He wants to court the black vote.  He just doesn't want too many of us to be able to vote.

Rand Paul isn't interested in justice or equality.  Rand Paul is interested in Rand Paul.

So no, I have zero interest in what he wants to say or do.  I don't trust him, and as my senator, he's never given me reason to trust him, and I will work to see he is no longer my senator in 2016.

Take your Rand Paul "well actually" baloney elsewhere.  I'm the one who has to live with him representing me, and he most certainly does not.  He's still a conservative Republican, end of story.

StupidiNews, Weekend Edition!

Friday, July 25, 2014

Last Call For Our Brand New Idiot

Remember Trey Radel, the former Florida Tea Party darling of a congressman who was such a moron that he demanded SNAP recipients get drug tested before they could get food stamps, and was himself busted for cocaine and resigned in disgrace in January?

Meet Radel's equally stupid replacement, GOP Rep. Curt Clawson.

Rookie Florida Rep. Curt Clawson appears to have made a major faux pas at a Foreign Affairs hearing, mistaking two U.S. government officials for Indian government representatives.

Foreign Policy called it "intensely awkward." From the FP blog:

The two officials, Nisha Biswal and Arun Kumar, are Americans who hold senior positions at the State Department and Commerce Department, respectively. Although both Biswal and Kumar were introduced as U.S. officials by the chairman of the Asia and Pacific subcommittee, Clawson repeatedly asked them questions about "your country" and "your government," in reference to the state of India.

"I'm familiar with your country; I love your country," the Florida Republican said. "Anything I can do to make the relationship with India better, I'm willing and enthusiastic about doing so."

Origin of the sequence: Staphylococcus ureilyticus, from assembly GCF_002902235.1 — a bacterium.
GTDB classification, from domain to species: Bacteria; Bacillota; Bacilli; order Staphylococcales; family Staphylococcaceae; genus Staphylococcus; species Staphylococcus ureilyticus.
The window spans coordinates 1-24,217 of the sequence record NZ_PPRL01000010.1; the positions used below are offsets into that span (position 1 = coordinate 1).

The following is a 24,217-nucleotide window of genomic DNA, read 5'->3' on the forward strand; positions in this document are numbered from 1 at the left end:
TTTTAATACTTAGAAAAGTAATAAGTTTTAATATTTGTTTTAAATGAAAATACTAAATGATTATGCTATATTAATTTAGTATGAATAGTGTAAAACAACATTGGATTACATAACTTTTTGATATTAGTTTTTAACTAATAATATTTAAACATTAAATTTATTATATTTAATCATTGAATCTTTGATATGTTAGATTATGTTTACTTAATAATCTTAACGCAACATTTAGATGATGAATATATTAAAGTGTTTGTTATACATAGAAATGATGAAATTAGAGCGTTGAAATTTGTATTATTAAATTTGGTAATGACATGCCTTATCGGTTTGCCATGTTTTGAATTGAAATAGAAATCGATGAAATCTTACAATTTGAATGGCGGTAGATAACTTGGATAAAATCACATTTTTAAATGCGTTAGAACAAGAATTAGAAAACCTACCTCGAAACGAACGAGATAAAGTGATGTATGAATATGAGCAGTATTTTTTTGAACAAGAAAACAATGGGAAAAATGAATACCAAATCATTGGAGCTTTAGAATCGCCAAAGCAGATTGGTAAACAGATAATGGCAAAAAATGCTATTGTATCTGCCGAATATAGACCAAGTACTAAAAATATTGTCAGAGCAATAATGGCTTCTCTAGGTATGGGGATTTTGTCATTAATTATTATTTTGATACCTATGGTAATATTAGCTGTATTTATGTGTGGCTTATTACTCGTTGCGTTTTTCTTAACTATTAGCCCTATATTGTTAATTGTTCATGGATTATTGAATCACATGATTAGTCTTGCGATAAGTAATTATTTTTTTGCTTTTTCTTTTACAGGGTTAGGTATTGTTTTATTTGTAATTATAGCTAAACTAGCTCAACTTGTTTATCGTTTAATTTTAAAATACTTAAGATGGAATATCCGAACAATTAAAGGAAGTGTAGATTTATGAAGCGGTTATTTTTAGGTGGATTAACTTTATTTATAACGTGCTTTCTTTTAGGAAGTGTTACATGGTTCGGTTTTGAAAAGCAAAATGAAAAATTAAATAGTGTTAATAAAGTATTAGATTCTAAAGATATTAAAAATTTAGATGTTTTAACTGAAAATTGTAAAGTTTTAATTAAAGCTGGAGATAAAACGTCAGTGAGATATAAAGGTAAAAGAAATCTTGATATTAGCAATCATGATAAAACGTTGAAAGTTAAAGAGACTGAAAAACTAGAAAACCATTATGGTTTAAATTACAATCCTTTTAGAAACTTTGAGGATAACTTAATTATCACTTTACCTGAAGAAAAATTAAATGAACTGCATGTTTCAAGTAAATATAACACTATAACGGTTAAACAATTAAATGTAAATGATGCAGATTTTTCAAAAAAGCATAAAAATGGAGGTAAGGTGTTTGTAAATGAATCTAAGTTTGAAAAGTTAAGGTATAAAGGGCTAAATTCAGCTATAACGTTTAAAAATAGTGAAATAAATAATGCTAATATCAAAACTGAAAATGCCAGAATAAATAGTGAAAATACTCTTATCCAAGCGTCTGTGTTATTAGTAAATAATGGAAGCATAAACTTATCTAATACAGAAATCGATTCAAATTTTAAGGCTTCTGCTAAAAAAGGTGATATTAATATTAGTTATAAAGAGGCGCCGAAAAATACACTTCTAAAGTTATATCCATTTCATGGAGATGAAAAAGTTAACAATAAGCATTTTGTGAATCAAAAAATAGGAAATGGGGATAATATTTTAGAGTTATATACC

Apparently confused by their Indian surnames and skin color, Clawson also asked if "their" government could loosen restrictions on U.S. capital investments in India.

He thought they were officials from India.  Because of course, they couldn't possibly be Americans.  Nor would Rep. Clawson give enough of a damn about his job to know who he was actually dealing with, because after all, he's a Congressman, dammit.

This, by the way, is what a real "out-of-touch politician", "arrogant princeling", and "empty suit neophyte" looks like.  Notice his name is not Barack Obama.

Yes, The White House Sees It Coming

Here's a clever play by White House staffer Dan Pfieffer, who fully expects Orange Julius to play the impeachment card after the 2014 midterms and lets everyone know it.

Dan Pfeiffer, a senior aide who has been with the administration since Obama first took office, told reporters that he anticipated that a lawsuit filed by House Speaker John Boehner (R-Ohio) over executive actions taken by the president on health care would ultimately not be enough to satisfy some of the more vocal conservatives in Congress. 
Pfeiffer added that coming executive actions surrounding immigration reform would only stoke the impeachment flames. 
"I think a lot of people in this town laugh that off," said Pfeiffer. "I would not discount that possibility. I think that Speaker Boehner, by going down this path of this lawsuit, has opened the door to Republicans possibly considering impeachment at some point in the future."

Pfeiffer wouldn't bother responding to such speculation unless the goal was to egg the wackos in the GOP on to try to force Boehner to pull the trigger, and one loudmouth wacko is playing right into it: